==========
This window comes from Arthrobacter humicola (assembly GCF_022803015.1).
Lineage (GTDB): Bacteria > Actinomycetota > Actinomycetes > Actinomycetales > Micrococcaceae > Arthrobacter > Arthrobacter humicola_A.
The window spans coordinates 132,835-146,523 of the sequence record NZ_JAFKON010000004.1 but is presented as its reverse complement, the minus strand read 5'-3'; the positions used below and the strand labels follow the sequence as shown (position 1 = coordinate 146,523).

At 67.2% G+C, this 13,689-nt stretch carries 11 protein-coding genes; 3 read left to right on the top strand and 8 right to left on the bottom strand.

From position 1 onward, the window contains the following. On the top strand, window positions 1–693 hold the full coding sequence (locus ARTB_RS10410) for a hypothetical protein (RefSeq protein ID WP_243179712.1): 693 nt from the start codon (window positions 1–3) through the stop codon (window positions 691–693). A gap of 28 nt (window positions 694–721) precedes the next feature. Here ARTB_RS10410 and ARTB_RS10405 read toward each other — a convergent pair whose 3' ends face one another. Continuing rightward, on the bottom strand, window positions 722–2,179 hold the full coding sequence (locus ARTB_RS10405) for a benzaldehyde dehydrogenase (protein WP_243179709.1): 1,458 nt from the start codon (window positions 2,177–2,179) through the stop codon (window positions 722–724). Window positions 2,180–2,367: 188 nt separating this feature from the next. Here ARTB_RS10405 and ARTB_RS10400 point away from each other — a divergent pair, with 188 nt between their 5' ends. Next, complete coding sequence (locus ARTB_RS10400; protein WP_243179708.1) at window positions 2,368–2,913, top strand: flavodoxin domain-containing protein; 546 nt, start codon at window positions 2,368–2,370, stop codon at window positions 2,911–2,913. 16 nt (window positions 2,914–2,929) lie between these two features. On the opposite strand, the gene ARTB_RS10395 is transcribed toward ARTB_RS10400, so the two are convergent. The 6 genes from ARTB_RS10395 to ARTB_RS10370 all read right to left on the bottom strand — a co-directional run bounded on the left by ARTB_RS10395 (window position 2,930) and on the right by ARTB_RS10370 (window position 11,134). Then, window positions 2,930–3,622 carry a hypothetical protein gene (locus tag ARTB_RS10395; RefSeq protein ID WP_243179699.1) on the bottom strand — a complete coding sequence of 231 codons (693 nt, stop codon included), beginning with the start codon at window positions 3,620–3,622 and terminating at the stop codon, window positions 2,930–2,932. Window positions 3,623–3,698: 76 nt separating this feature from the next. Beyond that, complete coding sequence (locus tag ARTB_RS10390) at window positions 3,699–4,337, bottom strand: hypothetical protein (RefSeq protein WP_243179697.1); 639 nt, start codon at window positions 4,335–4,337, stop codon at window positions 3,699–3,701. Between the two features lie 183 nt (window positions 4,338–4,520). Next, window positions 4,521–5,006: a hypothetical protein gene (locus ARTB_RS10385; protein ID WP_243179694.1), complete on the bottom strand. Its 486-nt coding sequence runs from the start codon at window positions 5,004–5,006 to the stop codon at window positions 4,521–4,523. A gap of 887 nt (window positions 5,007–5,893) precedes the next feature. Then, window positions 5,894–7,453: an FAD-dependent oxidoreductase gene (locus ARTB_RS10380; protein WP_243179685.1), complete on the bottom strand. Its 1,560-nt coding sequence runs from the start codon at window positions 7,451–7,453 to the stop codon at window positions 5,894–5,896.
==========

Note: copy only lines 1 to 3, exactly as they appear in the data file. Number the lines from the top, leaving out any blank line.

This window comes from Arthrobacter humicola (assembly GCF_022803015.1).
Lineage (GTDB): Bacteria > Actinomycetota > Actinomycetes > Actinomycetales > Micrococcaceae > Arthrobacter > Arthrobacter humicola_A.
The window spans coordinates 132,835-146,523 of the sequence record NZ_JAFKON010000004.1 but is presented as its reverse complement, the minus strand read 5'-3'; the positions used below and the strand labels follow the sequence as shown (position 1 = coordinate 146,523).